Showing 1 to 10 of 1395 results
Showing 1 to 10 of 1395 results

84" Large Wooden Panchamukhi Lord Ganesha Statue with Kirtimukha Throne

The most popular Hindu deity Ganesha is shown as having five faces by Panchamukhi Vinayaka, also known as the Five Faced Ganesha. Pancha signifies five, and ‘Mukhi’ means faces in the literal sense. All energies are represented by Ganesha in this form. The five heads of Ganesh represent the five levels of “Atman” – the inner self in subtle anatomy.

Panchamukhi Lord Ganesha exudes heavenly energy and blessings while seated on a magnificent Kirtimukha throne and adorned with elaborate embellishments. This heavenly manifestation of Lord Ganesha is respected for bringing prosperity, success, and the removal of barriers to followers. One’s life becomes more peaceful, knowledgeable, and spiritually enlightened by worshipping Panchamukhi Lord Ganesha.

86" Large Wooden Designer Entrance Door with Brass Work | Vintage Indian Door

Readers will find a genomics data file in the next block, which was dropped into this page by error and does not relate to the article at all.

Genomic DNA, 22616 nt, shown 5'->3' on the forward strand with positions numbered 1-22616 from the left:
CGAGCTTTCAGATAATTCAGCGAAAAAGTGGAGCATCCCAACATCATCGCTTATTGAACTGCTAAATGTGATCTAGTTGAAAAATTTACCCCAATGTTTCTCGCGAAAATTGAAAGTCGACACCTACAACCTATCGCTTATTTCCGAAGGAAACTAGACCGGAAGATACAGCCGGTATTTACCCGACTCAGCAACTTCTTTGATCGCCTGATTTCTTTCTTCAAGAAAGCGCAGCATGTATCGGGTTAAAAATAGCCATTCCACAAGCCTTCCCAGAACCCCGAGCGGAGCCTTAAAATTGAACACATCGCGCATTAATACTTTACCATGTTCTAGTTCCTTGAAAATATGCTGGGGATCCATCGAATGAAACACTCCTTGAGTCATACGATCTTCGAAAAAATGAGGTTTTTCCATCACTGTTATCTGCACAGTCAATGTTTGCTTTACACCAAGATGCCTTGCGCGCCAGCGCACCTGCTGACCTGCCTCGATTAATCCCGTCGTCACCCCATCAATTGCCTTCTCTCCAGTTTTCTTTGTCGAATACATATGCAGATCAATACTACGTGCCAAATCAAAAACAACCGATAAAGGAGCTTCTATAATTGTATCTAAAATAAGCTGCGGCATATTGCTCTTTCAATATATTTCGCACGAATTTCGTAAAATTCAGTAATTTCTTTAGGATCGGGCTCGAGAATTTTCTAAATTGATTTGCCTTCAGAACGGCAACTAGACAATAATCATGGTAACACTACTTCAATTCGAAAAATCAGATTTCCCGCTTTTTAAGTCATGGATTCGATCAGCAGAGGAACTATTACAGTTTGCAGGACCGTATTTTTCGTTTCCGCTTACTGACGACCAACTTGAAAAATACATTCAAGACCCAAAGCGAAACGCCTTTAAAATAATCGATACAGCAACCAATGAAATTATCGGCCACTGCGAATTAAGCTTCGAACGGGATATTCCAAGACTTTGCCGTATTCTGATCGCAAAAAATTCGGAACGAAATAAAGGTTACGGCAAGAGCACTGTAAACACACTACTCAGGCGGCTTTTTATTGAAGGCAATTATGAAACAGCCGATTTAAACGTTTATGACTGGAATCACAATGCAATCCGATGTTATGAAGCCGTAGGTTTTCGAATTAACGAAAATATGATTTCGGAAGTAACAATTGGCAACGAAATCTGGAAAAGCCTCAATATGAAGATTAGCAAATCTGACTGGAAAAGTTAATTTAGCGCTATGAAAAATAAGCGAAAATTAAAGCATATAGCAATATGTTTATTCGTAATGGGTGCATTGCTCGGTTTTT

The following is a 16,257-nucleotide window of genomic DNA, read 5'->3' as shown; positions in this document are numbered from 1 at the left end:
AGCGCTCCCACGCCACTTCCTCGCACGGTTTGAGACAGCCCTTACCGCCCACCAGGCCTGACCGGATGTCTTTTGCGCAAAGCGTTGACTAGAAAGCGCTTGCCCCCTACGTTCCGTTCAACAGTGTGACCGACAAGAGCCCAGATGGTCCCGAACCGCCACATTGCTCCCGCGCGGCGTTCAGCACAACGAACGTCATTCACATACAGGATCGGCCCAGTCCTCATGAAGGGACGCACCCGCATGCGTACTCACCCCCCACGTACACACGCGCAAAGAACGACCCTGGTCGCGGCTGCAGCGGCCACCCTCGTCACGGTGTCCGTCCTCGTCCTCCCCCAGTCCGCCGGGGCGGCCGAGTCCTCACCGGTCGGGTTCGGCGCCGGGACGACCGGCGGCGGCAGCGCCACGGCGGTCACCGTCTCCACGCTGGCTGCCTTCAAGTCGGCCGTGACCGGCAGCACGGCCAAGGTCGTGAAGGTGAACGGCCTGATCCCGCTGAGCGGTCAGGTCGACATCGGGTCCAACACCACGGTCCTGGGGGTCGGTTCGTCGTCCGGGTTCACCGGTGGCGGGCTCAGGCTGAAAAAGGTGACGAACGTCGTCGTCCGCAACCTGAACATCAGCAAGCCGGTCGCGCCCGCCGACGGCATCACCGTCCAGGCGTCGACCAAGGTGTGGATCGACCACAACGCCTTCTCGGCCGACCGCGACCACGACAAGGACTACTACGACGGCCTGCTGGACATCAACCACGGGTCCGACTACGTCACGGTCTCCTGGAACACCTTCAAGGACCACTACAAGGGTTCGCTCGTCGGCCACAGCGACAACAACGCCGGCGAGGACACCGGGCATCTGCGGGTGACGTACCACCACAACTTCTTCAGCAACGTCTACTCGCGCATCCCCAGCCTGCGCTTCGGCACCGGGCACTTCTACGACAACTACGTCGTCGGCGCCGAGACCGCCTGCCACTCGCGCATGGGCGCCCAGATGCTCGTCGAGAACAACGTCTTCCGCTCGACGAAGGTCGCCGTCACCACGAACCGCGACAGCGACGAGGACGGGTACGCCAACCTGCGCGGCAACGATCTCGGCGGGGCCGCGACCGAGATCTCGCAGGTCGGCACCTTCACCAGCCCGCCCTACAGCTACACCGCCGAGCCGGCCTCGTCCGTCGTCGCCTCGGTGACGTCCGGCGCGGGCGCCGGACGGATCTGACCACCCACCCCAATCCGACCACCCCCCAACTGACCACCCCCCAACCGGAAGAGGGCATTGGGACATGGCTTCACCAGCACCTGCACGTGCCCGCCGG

With this amazing Designer Entrance Door with Brass Work, you can make an appealing impression. This antique Indian door is a work of art that deftly mixes style, skill, and eternal beauty. This door, which is made of high-quality wood, features delicate brass work that gives it a sense of elegance and charm. The door panels’ careful craftsmanship, which was motivated by traditional Indian patterns, produces an arresting visual show.

It is a work of art that conveys a tradition and heritage tale in addition to serving as a practical entrance. This magnificent work of art offers the ideal fusion of beauty and utility, whether you are looking to improve the entry to your house or develop a fascinating focal point for a commercial space. With the help of this gorgeous vintage Indian door, welcome visitors with style and leave a memorable impression.

96" Large Wooden Lord Vishwakarma Statue with Kirtimukha Throne

Lord Vishwakarma is an esteemed deity in Hinduism, associated with divine craftsmanship and architecture. Adorned with a majestic Kirtimukha throne in this large wooden sculpture, he symbolizes excellence, creativity, and prosperity. According to Hindu Scriptures, he is regarded as the divine architect and builder of the universe. Worshiping Lord Vishwakarma is believed to bring immense benefits, including enhanced skills, success in endeavors, and accident protection. His origins trace back to the Rigveda, where he is mentioned as the deity responsible for creating sacred tools and weapons for gods. Artisans, architects, and craftsmen are invoked by his benevolent presence seeking his divine blessings for skillful craftsmanship and successful outcomes.